While there are many reasons for my lack of articles this month (including my recent addiction to Game of Thrones -- is winter ever going to arrive!?), the most prominent reason is because I took a vacation. I wanted to go somewhere new, but wanted to go somewhere that wouldn't be too expensive. Montreal, New Orleans and Rio de Janeiro were all options, but once I saw the beautiful Notre Dame in Montreal, my decision was made.
For the first time since I began traveling, I decided to chronicle my trip on social media. It went fairly successful. Other bloggers do this so I thought I would give it a try. I took pictures of places I saw, gave reviews of restaurants and snapped videos of my journeys throughout the winding streets of Montreal and Quebec City. Both cities were incredible, but I was the most surprised by Quebec City, and just how beautiful it really was! While my time in Montreal was very muggy and hot, and I was feeling like my vacation would have been better had I just stayed home, Quebec City changed all of that and made the whole trip worthwhile.
Backtracking a bit, last month also brought out my very first newsletter! It went to all 9 recipients and I heard nothing but positive feedback. I'll have to start promoting my newsletter more, as I was told it's one of the best ways to get more traffic and keep people interested in my blog. I might even consider doing a newsletter post with every blog post.
Speaking of traffic, due to my minimal blog articles and week-long vacation, my blog saw very little traffic last month. June 1st to June 10th (10 days) saw 4,799 people. June 10th to July 10th (30 days) saw 1,154 people. Ouch.
I plan to write more articles this month, and hopefully regain some of my lost followers. In fact, while June kind of sucked for traffic, I have a feeling July will be much different. I have several articles in the work as I write this and will cover everything from religion to politics to censorship. Yes, I too have felt the muffling of censorship, and it's about time I talked about it!
I also have a very much awaited "Liebster Award" I won several months ago that I need to do. And, of course, I have to write more about my trip to French Canada!
As I write this, my fingers twitch to write another, so I will bid you adieu.
As always, keep on traveling!
And, as always, a big thank you to my sweetheart Jessica Nuttall for proof reading a countless number of my articles. I couldn't do any of this without you. I love you.
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Part 12 of my cross Canada series takes us to the smallest province in Canada, Prince Edward Island. However, don't let the name confuse you: PEI is actually 232 islands!
PEI also happens to have smallest population of any province in Canada, with only 146,300 people as of 2014. This means this province has less people than my hometown Regina!
Being so small, however, it was difficult to find images on Instagram. That isn't to say there's nothing there worth seeing! Quiet the quandary, actually. PEI has a few very unique locations that drive their tourism. One of them is the gorgeous themed village of Avonlea, named after the village in the hit novel "Anne of Green Gables" published in 1908. This story, and the subsequent stories, follows Anne, a red-haired "fiery" orphan who grows up on PEI. The story is an international bestseller, and is strangely very popular in Japan (or so I've been told)!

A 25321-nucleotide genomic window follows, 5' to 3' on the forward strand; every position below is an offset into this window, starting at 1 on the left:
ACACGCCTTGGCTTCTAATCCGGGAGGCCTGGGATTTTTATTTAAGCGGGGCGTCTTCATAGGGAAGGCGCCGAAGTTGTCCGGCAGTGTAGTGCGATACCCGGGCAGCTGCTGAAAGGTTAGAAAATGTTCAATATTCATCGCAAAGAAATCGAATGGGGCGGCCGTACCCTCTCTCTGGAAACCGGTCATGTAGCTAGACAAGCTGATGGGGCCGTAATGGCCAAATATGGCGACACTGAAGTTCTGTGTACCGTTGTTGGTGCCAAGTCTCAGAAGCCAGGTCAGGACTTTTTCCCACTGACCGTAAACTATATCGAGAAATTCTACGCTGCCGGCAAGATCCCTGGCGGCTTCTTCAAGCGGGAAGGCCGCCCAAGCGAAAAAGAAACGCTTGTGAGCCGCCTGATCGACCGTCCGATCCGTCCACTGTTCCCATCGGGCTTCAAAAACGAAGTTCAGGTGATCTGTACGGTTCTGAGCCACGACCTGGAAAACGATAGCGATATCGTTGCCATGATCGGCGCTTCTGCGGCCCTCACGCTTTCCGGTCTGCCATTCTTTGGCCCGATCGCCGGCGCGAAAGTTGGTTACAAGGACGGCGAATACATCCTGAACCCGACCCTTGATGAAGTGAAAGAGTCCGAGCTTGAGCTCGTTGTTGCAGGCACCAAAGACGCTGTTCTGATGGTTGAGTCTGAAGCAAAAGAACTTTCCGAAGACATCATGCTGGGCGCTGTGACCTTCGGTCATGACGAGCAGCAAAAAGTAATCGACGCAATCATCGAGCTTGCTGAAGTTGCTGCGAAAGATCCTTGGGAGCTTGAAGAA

When I started my blog, I wanted a place to tell stories. I wanted a place where I could keep memories and show them off for people later. My earliest entries on my blog are from 2011 (published in 2014), right after my trip to Europe. They're messy, they lack detail, and they are full of inaccuracies. Not the mention the wretched photography.
So, there's only been a slight improvement since then. Hahahahaha.
Four years later, my blog has become my hobby, my joy, my escape and my work. I spend hours writing content for my blog. I spend hours editing pictures, researching details, and adjusting content for SEO (search engine optimization). It's a full-time gig, and just the other day I published my 200th article. After 200 times of doing something, you'd think the articles would get easier, but they really don't. Each one is unique unto itself, and each one is a special time in my life that I shared with my readers.
About a year and a half ago I visited Kyiv, Ukraine. As I walked down the millennium old streets and gawked at the towering cathedrals, I saw the beginnings of a new country, one that was slowly rebuilding from a much darker time. The process of what I was seeing had a name. It was called decommunization.
Decommunization includes renaming architecture, changing laws and protocols, and even tearing down monuments. People's Friendship Arch in Kyiv, for example, which symbolised the friendship between the Communist East and the Capitalist West, was torn down. Some statues, like war memorials, are exempt, but there is still talk of making modifications to them. Anywhere you go throughout the former Soviet Union, the hammer and sickle are being removed – not from history, but from modern society.